Blackness In and Of Itself Became Criminalized

DominiqueAn excerpt from Duke Divinity School’s interview with Dominique Gillard, the author of Rethinking Incarceration. This is his response to the question, “How did we get here? How did we get in this situation?”

I quote a criminologist in the book, Elliott Currie. She says, “Short of major wars, mass incarceration has been the most thoroughly implemented government social program of our time.”

That’s a powerful statement. But I think we got here a couple of ways.

Theologically, we’ve misunderstood God’s justice as just about divine wrath. And because God is holy, we think God cannot be connected in any way to unrighteousness.

Our system has theologically encoded some of that in zero tolerance policies, “three strikes, you’re out” policies and other punitive responses to crime — as opposed to restorative responses that are rooted in our atonement theology.

Politically and historically, there’s been a fundamental misunderstanding that mass incarceration started with the declaration of the war on drugs.

Historically, mass incarceration has its roots right after the Emancipation Proclamation and during Reconstruction, with what is known as the “Black Codes” — legislation that criminalized blackness with things like vagrancy laws.

Blackness in and of itself became criminalized, and that led to the convict leasing system. You had people who were incarcerated, working for people who owned them just months prior.

But in addition, I lay out in the book five pipelines that are funneling people into incarceration.

The first, which most people know, is the war on drugs. The second is the school-to-prison pipeline, which people are also familiar with.

The next two, people don’t realize how impactful they are as conduits into the penal system.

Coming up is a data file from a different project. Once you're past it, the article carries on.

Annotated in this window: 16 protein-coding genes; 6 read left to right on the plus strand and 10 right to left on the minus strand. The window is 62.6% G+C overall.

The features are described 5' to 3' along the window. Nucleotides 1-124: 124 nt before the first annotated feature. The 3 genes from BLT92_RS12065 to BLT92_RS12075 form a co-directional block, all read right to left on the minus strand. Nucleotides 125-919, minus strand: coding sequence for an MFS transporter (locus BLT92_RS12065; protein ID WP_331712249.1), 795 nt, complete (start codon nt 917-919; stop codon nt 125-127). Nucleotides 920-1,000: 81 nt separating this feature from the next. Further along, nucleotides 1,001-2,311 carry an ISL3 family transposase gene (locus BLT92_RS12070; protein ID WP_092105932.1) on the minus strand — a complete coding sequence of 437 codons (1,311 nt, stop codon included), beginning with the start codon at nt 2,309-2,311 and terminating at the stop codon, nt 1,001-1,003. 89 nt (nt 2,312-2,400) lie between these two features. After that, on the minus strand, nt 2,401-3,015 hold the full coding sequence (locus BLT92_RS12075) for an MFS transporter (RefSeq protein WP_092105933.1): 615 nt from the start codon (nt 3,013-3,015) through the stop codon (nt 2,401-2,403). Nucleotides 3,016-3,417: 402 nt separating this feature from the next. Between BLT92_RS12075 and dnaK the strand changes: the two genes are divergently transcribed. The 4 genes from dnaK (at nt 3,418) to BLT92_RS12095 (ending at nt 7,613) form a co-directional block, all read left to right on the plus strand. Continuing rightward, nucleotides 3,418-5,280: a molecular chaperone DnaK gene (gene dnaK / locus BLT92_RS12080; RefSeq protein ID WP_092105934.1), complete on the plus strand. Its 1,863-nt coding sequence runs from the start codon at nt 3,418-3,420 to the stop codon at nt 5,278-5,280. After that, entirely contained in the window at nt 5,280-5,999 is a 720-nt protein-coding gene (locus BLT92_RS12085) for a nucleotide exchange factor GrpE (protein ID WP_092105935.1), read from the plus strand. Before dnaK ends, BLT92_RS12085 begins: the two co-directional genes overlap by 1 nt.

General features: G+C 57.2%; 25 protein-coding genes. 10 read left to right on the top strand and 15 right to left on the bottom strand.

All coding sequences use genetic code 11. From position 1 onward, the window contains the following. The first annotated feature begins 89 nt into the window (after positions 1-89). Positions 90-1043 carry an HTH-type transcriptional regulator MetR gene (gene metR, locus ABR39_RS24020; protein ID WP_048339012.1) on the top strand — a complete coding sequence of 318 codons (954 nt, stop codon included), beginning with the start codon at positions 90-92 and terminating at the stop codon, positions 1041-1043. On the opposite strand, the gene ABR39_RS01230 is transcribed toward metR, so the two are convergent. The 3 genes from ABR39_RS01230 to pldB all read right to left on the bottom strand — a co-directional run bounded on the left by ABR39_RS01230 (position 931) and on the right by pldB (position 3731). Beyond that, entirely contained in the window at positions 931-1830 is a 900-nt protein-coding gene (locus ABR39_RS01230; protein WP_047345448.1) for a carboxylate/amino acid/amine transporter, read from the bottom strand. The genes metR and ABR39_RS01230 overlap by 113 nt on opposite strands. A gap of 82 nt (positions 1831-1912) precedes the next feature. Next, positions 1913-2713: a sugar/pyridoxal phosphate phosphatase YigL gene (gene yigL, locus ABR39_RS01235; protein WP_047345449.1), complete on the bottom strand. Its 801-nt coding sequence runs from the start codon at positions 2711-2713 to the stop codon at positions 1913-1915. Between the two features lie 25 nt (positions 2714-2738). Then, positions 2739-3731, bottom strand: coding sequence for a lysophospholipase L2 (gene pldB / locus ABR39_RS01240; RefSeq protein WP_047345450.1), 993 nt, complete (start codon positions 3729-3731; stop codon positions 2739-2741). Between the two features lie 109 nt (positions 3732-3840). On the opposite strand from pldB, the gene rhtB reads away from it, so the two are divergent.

The first is the war on immigration, where immigration arrests increased 610 percent from 1990 to 2000.

Then there is the deinstitutionalization of mental health. Mental health professionals have said that prisons are the new asylums.

And finally, there is the privatization of prisons. People have heard of privatized prisons, but I don’t think we fully understand how they function and why they’re so problematic.

They literally financially incentivize incarceration. Private prisons are most often situated in sparsely populated rural communities that need jobs and economic revitalization. So when you bring a private prison, you bring jobs. The prison has a contract that dictates bed minimums, which range from 70 percent occupancy every night to 100 percent occupancy.

In Arizona, they have three private prisons that require 100 percent bed occupancy every night. If you have unoccupied cells within the facility, you’re in violation of the contract and the private prison company can sue the community. That has happened; I talk about one case in my book.

So if you don’t want to be in breach of contract, what do you do? You target the most vulnerable communities, poor communities of color, where people are undereducated and under-resourced.

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